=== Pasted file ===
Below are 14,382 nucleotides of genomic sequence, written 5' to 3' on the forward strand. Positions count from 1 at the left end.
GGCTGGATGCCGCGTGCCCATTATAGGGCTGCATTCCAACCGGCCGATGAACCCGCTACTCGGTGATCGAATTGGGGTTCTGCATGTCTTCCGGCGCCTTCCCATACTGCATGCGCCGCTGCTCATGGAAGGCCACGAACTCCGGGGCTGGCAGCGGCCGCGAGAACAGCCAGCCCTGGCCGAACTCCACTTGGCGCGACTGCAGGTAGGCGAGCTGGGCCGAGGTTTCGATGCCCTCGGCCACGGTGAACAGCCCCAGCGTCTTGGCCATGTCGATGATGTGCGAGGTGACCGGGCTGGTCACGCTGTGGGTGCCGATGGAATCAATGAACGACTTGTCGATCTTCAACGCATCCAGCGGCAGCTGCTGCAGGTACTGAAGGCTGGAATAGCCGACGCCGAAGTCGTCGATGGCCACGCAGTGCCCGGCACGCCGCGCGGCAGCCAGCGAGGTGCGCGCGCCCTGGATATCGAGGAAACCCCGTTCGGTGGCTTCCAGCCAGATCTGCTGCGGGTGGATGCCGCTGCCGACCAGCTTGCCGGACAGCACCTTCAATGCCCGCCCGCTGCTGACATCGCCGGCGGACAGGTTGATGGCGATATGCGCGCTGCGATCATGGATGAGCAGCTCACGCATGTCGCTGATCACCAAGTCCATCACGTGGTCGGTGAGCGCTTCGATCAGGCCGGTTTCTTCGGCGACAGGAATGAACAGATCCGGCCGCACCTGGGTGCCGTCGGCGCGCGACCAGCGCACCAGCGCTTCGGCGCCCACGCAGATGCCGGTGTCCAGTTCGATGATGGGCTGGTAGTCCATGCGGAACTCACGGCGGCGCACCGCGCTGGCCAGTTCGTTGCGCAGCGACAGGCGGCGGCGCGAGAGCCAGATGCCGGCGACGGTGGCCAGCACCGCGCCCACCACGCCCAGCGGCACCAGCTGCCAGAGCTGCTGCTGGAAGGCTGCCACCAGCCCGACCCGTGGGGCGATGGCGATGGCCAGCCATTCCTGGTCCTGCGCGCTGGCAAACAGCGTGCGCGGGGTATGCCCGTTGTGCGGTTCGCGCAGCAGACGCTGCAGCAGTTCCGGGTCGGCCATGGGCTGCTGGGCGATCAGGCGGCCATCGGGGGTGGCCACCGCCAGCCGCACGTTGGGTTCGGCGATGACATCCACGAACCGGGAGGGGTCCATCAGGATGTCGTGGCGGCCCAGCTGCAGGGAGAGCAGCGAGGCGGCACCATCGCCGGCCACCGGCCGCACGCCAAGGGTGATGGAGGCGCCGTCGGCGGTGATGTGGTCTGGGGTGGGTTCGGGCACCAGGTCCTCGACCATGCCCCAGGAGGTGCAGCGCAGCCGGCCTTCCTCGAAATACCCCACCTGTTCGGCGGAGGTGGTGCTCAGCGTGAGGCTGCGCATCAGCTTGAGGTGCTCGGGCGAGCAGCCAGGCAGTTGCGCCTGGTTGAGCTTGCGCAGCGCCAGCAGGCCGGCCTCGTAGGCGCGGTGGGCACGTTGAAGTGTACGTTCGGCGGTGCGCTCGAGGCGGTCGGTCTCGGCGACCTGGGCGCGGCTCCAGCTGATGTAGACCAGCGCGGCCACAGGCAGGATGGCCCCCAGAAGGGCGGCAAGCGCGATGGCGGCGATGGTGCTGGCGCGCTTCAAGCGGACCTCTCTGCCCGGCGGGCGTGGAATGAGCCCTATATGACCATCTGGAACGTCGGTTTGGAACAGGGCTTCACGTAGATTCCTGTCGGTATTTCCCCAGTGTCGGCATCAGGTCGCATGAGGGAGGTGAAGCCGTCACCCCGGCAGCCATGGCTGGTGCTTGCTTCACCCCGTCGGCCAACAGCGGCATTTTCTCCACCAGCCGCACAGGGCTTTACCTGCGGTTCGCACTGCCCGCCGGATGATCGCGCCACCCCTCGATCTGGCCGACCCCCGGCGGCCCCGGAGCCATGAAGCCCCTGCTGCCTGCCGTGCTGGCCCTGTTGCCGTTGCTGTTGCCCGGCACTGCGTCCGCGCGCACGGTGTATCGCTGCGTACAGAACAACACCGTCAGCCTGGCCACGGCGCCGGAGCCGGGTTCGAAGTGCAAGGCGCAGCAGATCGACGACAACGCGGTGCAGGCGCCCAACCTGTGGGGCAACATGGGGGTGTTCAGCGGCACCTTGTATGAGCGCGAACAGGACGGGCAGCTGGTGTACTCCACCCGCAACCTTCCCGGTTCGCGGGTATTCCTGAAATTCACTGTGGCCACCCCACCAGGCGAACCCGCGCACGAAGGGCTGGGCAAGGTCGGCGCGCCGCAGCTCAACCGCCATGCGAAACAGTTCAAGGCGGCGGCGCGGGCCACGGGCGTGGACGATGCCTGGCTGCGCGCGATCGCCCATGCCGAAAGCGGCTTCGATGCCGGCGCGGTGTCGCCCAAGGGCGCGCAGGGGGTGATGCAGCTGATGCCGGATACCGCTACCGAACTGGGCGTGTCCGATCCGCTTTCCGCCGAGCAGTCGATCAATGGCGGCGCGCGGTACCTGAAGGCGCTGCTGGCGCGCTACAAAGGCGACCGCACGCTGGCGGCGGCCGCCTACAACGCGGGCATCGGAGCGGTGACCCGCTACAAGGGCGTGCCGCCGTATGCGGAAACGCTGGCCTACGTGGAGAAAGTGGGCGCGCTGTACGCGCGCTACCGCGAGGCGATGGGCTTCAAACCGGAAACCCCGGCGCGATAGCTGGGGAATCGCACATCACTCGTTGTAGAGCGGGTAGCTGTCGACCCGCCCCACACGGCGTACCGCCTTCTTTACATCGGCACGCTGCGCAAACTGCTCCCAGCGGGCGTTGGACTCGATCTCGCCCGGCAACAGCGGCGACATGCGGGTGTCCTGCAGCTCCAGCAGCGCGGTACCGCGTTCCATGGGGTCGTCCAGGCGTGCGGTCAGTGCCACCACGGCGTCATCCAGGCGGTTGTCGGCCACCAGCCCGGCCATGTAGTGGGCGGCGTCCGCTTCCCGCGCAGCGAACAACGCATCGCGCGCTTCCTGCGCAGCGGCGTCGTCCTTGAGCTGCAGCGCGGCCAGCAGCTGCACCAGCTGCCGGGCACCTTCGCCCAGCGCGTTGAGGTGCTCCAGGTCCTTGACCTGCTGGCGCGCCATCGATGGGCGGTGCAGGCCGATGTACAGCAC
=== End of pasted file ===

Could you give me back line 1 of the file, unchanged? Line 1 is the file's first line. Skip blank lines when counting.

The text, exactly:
Below are 14,382 nucleotides of genomic sequence, written 5' to 3' on the forward strand. Positions count from 1 at the left end.